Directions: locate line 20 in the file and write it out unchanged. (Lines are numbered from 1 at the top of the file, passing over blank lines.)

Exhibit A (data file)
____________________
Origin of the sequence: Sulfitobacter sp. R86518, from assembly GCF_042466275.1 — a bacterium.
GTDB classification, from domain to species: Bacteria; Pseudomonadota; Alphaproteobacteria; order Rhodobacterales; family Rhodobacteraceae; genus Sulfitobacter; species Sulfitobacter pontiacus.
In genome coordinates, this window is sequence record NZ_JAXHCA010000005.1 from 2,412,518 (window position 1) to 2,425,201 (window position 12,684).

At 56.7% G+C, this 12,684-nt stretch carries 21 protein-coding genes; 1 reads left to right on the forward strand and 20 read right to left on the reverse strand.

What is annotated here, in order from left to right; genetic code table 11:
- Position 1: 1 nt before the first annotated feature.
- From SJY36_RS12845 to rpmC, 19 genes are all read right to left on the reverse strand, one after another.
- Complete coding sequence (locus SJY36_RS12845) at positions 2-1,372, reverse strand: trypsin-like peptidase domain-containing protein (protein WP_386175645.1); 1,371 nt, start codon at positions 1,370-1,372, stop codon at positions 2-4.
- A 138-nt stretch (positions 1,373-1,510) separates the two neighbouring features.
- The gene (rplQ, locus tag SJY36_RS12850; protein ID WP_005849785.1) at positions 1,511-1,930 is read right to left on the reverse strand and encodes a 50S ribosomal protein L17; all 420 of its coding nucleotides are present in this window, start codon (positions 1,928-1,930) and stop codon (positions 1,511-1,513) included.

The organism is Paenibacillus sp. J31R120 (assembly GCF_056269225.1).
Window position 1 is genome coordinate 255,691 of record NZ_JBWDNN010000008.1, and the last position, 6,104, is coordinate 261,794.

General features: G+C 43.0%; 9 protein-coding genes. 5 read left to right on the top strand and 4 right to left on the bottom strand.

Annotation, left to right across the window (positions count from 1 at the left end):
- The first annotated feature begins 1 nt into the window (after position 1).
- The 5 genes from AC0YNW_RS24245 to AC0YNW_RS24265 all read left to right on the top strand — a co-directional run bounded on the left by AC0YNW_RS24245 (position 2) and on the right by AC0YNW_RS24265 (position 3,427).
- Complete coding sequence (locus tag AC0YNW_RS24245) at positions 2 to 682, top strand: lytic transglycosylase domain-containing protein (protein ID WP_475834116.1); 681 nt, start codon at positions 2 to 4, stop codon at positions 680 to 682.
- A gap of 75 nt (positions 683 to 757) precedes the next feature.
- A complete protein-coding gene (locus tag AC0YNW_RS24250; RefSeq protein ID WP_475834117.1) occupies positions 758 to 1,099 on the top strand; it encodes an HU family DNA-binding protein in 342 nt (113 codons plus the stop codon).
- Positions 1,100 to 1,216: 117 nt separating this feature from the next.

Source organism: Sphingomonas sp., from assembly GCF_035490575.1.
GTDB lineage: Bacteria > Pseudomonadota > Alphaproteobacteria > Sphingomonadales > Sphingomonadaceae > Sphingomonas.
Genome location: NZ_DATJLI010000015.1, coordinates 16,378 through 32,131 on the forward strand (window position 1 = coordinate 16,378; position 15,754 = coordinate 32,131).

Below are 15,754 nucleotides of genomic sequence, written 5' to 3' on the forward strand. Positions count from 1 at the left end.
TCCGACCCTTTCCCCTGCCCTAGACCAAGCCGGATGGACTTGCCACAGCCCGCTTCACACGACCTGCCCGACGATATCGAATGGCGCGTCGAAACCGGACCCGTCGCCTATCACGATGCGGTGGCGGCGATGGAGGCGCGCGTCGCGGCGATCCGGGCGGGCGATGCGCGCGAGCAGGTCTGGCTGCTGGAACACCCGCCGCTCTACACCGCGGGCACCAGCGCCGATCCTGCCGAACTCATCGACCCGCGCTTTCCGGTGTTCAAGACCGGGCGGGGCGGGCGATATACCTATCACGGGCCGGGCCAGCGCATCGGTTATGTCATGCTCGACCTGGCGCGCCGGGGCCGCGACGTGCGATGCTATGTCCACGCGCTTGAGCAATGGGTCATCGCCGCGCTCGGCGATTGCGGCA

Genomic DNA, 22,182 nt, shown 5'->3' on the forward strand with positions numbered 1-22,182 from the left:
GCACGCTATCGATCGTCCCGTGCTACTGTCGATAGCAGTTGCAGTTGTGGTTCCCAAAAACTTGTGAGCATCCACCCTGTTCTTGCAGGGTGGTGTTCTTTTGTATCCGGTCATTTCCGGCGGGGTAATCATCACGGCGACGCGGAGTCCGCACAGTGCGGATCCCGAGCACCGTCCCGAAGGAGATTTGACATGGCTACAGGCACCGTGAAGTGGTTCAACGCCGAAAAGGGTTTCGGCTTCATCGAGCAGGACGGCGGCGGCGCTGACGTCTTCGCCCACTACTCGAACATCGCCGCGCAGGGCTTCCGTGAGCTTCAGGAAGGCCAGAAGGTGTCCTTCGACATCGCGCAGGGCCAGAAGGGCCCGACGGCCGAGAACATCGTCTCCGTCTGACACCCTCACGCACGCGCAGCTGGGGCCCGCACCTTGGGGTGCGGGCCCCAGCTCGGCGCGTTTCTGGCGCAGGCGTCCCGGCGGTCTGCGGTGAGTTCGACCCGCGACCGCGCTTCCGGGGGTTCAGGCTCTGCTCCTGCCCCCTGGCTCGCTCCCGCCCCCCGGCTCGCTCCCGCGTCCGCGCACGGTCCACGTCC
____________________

- Positions 1,100 to 1,216: 117 nt separating this feature from the next.